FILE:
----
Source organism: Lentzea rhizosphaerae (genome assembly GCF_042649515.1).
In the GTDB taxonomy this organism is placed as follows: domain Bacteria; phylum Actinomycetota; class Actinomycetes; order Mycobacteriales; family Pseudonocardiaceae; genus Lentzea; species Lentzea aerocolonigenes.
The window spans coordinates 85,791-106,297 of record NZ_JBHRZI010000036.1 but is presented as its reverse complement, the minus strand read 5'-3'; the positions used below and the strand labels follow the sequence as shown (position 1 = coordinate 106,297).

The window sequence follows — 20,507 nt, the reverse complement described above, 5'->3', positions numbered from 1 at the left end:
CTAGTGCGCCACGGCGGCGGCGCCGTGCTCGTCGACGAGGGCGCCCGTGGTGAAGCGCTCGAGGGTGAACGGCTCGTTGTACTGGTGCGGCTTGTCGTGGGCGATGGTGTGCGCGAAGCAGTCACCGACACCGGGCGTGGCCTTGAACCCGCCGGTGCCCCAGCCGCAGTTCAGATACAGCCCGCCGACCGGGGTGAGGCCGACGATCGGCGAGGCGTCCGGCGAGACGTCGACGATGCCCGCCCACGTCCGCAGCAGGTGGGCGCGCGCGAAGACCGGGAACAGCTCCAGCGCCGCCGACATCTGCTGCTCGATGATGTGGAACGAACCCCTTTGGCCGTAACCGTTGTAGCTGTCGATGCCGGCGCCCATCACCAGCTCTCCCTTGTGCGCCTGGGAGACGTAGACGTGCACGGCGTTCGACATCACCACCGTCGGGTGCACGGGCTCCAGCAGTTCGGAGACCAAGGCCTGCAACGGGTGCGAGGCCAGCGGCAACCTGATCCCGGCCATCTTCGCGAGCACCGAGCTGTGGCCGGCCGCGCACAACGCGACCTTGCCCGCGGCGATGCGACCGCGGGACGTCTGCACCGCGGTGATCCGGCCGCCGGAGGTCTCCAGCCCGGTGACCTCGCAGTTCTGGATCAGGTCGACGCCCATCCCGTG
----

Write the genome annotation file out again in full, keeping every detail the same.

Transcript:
Source organism: Lentzea rhizosphaerae (genome assembly GCF_042649515.1).
In the GTDB taxonomy this organism is placed as follows: domain Bacteria; phylum Actinomycetota; class Actinomycetes; order Mycobacteriales; family Pseudonocardiaceae; genus Lentzea; species Lentzea aerocolonigenes.
The window spans coordinates 85,791-106,297 of record NZ_JBHRZI010000036.1 but is presented as its reverse complement, the minus strand read 5'-3'; the positions used below and the strand labels follow the sequence as shown (position 1 = coordinate 106,297).

The window sequence follows — 20,507 nt, the reverse complement described above, 5'->3', positions numbered from 1 at the left end:
CTAGTGCGCCACGGCGGCGGCGCCGTGCTCGTCGACGAGGGCGCCCGTGGTGAAGCGCTCGAGGGTGAACGGCTCGTTGTACTGGTGCGGCTTGTCGTGGGCGATGGTGTGCGCGAAGCAGTCACCGACACCGGGCGTGGCCTTGAACCCGCCGGTGCCCCAGCCGCAGTTCAGATACAGCCCGCCGACCGGGGTGAGGCCGACGATCGGCGAGGCGTCCGGCGAGACGTCGACGATGCCCGCCCACGTCCGCAGCAGGTGGGCGCGCGCGAAGACCGGGAACAGCTCCAGCGCCGCCGACATCTGCTGCTCGATGATGTGGAACGAACCCCTTTGGCCGTAACCGTTGTAGCTGTCGATGCCGGCGCCCATCACCAGCTCTCCCTTGTGCGCCTGGGAGACGTAGACGTGCACGGCGTTCGACATCACCACCGTCGGGTGCACGGGCTCCAGCAGTTCGGAGACCAAGGCCTGCAACGGGTGCGAGGCCAGCGGCAACCTGATCCCGGCCATCTTCGCGAGCACCGAGCTGTGGCCGGCCGCGCACAACGCGACCTTGCCCGCGGCGATGCGACCGCGGGACGTCTGCACCGCGGTGATCCGGCCGCCGGAGGTCTCCAGCCCGGTGACCTCGCAGTTCTGGATCAGGTCGACGCCCATCCCGTG